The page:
Alzheimer’s is a cruel disease. Sometimes it’s tough to tell who has it worse, the person living with dementia or the family members who serve as their devoted caregivers.
For Colleen Beauvais of Pueblo, a first-grade teacher at Sunset Park Elementary School, the hardest part of the Alzheimer’s journey has been watching the decline of both of her parents since they were diagnosed 5 years ago at age 78. She cared for both parents, Mary Ann and George Beauvais, in their home until this summer, when both took a turn for the worse.
“I had been able to keep them home, safe and happy, until my dad fell this summer,” Colleen said. “This summer, my dad was hospitalized three times and had to go to a nursing home for long-term care as he no longer remembers how to walk. And my mother was hospitalized this summer and has declined significantly since then. She now requires 24-hour care from a combination of outside services and family.”
A caregiver break
After five years of around-the-clock care, Colleen decided to take a “caregiver break” and get a change of scenery this summer, but her heart wouldn’t let her wander far from the cause. Accompanied by her closest friend, Nicole VanDeMark, Colleen decided to visit several special, spiritual places and offer prayers for her parents.
“We created our own experience and took it on the road,” Colleen said. “We went to the stations of the cross in San Luis, New Mexico, and took my parents’ (Alzheimer’s) mile marker with us as a way to show how we were honoring the Walk to End Alzheimer’s this year.”
Colleen and Nicole wore their Walk to End Alzheimer’s shirts and masks all day. After the visit to San Luis, they did a labyrinth in Taos and again put up their mile marker and used their pennies to wish for a cure.
On the third leg, the pair journeyed to the Santuario De Chimayo Chapel in the Sangre de Cristo mountains, known for its holy dirt said to have healing properties.
“We prayed and cried and shared a beautiful time together thinking about the people we love,” said Colleen. “This day was all planned by my best friend who takes such good care of me.”
The “new” Walk to End Alzheimer’s
In addition to a break from the stress of caregiving, Colleen used the pilgrimage as her own personal Walk to End Alzheimer’s. This year, recognizing the challenges created by coronavirus, every participant in the Walk to End Alzheimer’s is taking a personal path. Colleen’s and Nicole’s three-part pilgrimage served as their unique Walk to End Alzheimer’s.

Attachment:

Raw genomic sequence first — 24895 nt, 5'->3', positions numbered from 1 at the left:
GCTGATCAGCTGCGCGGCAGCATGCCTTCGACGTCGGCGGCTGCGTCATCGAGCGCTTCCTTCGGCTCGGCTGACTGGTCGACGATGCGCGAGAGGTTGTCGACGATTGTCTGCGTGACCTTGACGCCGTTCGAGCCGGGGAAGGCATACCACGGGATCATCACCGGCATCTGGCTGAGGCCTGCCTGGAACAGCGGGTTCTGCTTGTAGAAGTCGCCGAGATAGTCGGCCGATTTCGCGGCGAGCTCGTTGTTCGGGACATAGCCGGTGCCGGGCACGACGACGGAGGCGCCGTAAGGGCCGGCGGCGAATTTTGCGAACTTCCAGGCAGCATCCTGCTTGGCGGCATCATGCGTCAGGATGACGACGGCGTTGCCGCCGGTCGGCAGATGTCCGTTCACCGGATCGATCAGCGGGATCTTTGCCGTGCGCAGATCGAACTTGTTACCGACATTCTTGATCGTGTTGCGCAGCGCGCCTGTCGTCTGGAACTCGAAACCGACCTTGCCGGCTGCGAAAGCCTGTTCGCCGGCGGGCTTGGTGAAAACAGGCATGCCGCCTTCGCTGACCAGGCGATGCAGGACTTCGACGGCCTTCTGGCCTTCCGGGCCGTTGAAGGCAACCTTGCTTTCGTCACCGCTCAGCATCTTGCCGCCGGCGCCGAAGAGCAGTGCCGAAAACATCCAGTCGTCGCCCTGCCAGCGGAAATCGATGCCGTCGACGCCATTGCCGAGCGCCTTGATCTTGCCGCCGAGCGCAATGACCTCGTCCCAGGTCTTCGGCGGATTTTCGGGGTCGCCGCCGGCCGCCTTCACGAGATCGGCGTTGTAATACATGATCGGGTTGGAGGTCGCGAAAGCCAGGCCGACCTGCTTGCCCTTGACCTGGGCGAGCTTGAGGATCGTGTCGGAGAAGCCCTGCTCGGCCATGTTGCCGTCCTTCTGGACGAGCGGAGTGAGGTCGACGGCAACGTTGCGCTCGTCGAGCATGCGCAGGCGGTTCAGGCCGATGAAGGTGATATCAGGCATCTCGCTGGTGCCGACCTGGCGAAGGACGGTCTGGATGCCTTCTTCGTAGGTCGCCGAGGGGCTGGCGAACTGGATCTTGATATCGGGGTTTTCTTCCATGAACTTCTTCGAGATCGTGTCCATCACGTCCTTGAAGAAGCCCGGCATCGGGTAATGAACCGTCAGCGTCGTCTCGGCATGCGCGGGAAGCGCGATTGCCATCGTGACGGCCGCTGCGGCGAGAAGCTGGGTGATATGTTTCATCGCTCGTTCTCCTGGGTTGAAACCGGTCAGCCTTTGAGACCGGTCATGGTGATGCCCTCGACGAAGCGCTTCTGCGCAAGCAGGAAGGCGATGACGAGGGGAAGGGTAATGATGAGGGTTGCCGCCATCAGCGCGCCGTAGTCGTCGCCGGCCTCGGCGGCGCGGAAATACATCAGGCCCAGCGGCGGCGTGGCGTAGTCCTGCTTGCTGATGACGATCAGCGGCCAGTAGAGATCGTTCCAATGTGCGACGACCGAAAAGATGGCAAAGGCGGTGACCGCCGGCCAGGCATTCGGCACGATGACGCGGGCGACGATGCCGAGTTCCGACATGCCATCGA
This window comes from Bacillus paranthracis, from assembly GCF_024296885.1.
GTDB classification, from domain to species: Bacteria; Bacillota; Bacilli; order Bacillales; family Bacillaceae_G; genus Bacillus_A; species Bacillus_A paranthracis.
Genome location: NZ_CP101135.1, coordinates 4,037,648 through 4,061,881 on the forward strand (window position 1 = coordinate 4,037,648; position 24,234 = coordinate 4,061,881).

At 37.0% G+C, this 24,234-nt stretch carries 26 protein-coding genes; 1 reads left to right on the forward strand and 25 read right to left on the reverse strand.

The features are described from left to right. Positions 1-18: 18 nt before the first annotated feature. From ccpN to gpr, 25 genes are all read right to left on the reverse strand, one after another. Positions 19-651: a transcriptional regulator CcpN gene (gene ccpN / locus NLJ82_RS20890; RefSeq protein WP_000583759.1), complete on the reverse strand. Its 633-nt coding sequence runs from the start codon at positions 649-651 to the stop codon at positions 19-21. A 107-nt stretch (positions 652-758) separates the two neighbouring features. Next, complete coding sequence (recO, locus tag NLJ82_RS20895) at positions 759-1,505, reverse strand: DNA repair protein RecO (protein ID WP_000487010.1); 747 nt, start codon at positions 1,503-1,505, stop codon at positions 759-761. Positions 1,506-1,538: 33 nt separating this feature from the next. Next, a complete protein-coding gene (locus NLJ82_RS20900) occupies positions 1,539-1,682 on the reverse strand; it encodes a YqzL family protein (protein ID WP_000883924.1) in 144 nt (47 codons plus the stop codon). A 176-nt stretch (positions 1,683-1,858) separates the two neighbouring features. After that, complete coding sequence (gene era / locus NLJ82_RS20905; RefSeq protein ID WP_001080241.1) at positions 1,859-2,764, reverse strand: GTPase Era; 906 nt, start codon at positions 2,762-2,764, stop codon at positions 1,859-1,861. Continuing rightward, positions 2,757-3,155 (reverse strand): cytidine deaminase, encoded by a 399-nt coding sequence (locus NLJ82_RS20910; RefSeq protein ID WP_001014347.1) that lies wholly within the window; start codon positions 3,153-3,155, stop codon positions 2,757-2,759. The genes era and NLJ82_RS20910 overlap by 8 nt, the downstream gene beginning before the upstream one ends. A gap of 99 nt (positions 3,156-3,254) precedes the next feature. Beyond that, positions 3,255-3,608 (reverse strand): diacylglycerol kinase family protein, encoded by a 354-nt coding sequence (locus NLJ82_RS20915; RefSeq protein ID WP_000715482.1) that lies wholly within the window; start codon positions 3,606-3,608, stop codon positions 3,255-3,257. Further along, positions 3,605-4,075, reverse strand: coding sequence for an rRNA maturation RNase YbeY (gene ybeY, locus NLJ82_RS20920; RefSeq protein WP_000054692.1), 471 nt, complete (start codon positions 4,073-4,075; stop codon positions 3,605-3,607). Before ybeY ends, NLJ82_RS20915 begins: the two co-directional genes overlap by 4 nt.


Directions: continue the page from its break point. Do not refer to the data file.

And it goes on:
“This is our second year (in the Walk to End Alzheimer’s) and we were really looking forward to walking again this year,” Colleen said. “Last year was very emotional for me and I didn't get to fully take in the whole experience, but I was looking forward to seeking out more resources this year. I'm really interested in studies to make sure I don't get it (Alzheimer’s) since both of my parents have it.”
An estimated 6 million people in the U.S. are living with Alzheimer’s, including 76,000 Coloradans. Like Colleen, there are an estimated 256,000 Coloradans serving as unpaid caregivers for loved ones living with the disease.
Colleen has participated in an Alzheimer’s Association live webinar on late-stage Alzheimer’s, and talked to staff about options of care for both of her parents.
“Talking to someone (at the Alzheimer’s Association) was very helpful and comforting,” she said.
The Pueblo and Denver Walks to End Alzheimer’s will both be held Saturday, Sept. 19. This year, to ensure health and safety, participants will walk through their communities individually and in small groups on paths and trails. And, like Colleen and Nicole demonstrated, walkers are able to personalize their walk experience. To register for or donate to the Walk to End Alzheimer’s, go to alz.org/walk
. To donate to Colleen’s team, Compassionate Care, go to: https://act.alz.org/site/TR/Walk2020/CO-Colorado?team_id=612376&pg=team&fr_id=13322
The Alzheimer's Association leads the way to end Alzheimer's and all other dementia — by accelerating global research, driving risk reduction and early detection, and maximizing quality care and support. Our vision is a world without Alzheimer's and all other dementia.™ For more information, visit www.alz.org or call the 24/7 Helpline at 800.272.3900.